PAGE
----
Aurora Organic Dairy announced it has reached an agreement to settle all claims in the consolidated class action lawsuits pending before the U.S. Federal Court for the Eastern District of Missouri. The Eighth Circuit Court of Appeals and the district court confirmed that Aurora's milk was at all times properly labeled and sold as organic, and that Aurora's milk has been certified as organic by a USDA-accredited certifying agent since 2004. As such, the only remaining action in this lawsuit, which was originally filed in 2007, concerned marketing claims made by Aurora and its customers.
While the courts confirmed Aurora's organic certifications have always been valid and the Company is confident it would prevail in trial on the remaining marketing claims, Aurora reached the settlement to avoid the cost and distraction of protracted litigation. According to the agreement, the Company will pay a one-time amount of $7.5 million to cover all settlement class costs, including class claims, attorneys' fees for up to 60 or more plaintiffs' lawyers, and the costs of notice and administration. The Company also will continue for three years certain existing farming practices at its Platteville dairy. The settlement agreement, which is subject to court approval, dismisses all claims brought against Aurora and its retail customers, and contains no admission of wrongdoing by any of the parties.
"Since our inception in 2004, Aurora Organic Dairy's mission has been to provide American families with high-quality organic milk," said Marc Peperzak, founder and CEO of Aurora Organic Dairy. "Without exception, we have always produced organic dairy products without chemical fertilizers, synthetic pesticides, antibiotics and artificial growth hormones according to USDA organic standards. Aurora's products have been continuously certified as organic since 2004 with the USDA Organic Seal, the marketplace standard that American families rely on and trust."
To ensure the highest quality organic dairy products, Aurora follows a strict set of guidelines for organic livestock operations and management. In accordance with USDA organic regulations, Aurora cows receive a diet of organic-certified feed, including pasture, grown without the use of chemical fertilizers or synthetic pesticides, and other prohibited substances. With more than 8,200 acres of organic pastures for grazing, Aurora farms consist of free-stall barns, open housing and best-in-class milking parlors. Aurora processes its milk in its own state-of-the-art processing facility to ensure that organic standards are followed at each level of its sustainable-scale organic dairy, from the farm to the carton.
"As the market for organic products expands, more people want to know how their food is made," said Scott McGinty, president of Aurora Organic Dairy. "Our sustainable-scale, integrated organic dairy model assures retailers and consumers they have the very best organic milk in the marketplace. As a result, more families are able to access high-quality organic milk they can trust."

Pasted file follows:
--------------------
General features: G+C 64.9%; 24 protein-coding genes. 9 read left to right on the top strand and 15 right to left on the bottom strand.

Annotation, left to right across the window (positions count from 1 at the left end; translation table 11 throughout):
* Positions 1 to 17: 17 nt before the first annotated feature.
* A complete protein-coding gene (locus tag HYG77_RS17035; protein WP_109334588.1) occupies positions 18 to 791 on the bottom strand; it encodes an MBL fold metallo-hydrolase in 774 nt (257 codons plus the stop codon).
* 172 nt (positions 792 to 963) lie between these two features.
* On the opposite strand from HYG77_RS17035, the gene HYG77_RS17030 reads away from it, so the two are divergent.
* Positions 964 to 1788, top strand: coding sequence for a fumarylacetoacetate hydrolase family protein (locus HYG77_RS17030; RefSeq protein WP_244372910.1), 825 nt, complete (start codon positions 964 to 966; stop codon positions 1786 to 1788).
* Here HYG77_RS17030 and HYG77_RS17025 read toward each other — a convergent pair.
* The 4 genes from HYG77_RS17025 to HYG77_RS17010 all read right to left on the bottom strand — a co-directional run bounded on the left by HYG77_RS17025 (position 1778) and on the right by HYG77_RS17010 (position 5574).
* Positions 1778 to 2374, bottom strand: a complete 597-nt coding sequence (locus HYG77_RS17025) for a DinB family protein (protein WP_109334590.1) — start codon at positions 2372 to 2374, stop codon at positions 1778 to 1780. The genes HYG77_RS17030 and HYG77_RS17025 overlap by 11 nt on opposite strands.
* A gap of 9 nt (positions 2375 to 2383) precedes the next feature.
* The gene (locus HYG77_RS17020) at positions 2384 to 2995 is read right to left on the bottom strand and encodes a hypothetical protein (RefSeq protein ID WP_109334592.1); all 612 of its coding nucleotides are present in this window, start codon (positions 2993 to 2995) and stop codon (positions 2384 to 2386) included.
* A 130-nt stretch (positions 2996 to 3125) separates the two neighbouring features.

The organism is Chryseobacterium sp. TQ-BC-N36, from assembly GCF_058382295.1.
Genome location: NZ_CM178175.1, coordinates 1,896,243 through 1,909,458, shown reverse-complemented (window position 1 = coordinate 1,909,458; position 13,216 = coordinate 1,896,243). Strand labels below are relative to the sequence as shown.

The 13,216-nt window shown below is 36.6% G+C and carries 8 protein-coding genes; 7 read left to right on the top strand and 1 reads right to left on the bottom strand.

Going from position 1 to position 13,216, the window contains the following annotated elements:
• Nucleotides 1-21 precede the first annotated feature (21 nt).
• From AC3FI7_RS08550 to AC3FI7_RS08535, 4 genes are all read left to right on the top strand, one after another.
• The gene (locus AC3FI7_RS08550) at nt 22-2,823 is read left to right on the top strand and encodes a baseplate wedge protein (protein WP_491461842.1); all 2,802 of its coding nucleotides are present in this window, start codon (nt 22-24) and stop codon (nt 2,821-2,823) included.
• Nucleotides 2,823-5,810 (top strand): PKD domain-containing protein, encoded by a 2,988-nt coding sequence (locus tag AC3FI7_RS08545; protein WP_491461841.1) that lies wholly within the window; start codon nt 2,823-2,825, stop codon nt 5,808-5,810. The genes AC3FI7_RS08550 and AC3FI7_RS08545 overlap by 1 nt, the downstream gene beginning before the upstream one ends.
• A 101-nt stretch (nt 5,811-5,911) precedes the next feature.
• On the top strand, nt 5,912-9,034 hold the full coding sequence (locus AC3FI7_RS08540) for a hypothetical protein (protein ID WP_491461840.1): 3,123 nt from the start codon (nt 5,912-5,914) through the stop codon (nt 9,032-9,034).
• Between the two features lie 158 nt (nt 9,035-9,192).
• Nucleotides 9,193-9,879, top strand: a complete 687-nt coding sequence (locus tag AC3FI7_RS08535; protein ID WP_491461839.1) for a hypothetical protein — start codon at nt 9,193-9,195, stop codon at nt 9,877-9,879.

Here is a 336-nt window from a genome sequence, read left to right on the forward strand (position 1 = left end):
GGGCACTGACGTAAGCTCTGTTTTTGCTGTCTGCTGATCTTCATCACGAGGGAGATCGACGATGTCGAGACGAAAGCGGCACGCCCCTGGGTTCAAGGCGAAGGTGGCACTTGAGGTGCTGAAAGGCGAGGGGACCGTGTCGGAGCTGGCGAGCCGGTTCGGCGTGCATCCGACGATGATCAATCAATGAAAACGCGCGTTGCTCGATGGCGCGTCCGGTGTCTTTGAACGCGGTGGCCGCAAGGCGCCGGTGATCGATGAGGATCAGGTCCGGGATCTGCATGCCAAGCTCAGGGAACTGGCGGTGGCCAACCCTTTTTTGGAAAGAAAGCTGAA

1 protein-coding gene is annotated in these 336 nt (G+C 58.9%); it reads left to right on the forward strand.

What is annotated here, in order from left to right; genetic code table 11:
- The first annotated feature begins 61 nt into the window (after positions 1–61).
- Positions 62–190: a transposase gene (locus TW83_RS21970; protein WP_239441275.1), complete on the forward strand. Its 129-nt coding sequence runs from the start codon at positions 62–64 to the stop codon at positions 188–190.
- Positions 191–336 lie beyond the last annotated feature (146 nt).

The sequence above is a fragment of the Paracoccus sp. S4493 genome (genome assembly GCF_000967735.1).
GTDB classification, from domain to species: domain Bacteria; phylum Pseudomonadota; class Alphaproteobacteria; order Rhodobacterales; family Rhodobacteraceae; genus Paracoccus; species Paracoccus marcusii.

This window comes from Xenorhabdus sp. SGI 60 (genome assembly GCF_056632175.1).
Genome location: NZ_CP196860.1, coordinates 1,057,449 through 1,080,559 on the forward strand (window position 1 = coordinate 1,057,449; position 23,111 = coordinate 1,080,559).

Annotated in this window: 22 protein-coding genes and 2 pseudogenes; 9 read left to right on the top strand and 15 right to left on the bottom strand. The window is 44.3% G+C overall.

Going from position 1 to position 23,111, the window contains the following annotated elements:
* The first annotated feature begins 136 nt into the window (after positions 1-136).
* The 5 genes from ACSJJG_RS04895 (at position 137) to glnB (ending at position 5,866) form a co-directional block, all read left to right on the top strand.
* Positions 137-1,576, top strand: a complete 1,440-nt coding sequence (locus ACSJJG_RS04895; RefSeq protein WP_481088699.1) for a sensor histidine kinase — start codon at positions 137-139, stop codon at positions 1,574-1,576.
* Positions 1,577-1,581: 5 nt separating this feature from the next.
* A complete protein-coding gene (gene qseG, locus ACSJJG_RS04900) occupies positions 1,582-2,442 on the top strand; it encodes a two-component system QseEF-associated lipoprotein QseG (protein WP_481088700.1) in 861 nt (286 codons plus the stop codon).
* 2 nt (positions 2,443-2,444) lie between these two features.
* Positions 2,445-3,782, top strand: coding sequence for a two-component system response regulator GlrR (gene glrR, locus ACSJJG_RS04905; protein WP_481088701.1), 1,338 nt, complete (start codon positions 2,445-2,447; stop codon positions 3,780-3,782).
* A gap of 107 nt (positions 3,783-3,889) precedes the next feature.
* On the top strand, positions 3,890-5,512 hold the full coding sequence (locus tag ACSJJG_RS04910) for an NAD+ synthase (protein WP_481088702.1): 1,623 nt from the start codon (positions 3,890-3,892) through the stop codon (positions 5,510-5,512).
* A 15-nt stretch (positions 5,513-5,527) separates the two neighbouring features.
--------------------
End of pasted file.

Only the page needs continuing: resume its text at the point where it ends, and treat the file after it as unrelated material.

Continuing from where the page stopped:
"From our milking facilities to our barns, we pride ourselves on maintaining the highest standards for animal welfare, and I personally have worked to secure Aurora's position as a pioneer in the care and treatment of our animals," said Dr. Juan Velez, executive vice president of farm operations for Aurora Organic Dairy. "As organic farmers, we fundamentally understand that high-quality milk can only come from healthy cows, and we place extreme focus on science-based disease prevention and on keeping our cows healthy and stress-free."
Aurora's commitment to exacting animal welfare standards is evidenced by its continual certification from Validus, an independent third-party animal welfare auditor. With stringent standards for animal welfare accreditation, Validus' comprehensive audit system was developed by leading animal welfare experts, including; Dr. Jim Reynolds, Western University, CA; Dr. Dennis Armstrong, Professor Emeritus, University of Arizona; John Smith Ph.D., University of Arizona and Mike Gamroth, Oregon State University. In addition, the program is annually reviewed by world-renowned animal welfare expert, Dr. Temple Grandin, Colorado State University.
Aurora is a pioneer in sustainable and organic dairy farming and, along with its feed suppliers, has supported the transition of more than 60,000 acres to organic farmland. Aurora makes continuous efforts to minimize energy consumption and promotes resource conservation to reduce its carbon footprint throughout the complete lifecycle of operations. It maintains partnerships with leading universities such as the University of Michigan to measure and reduce the carbon footprint of organic dairy farming.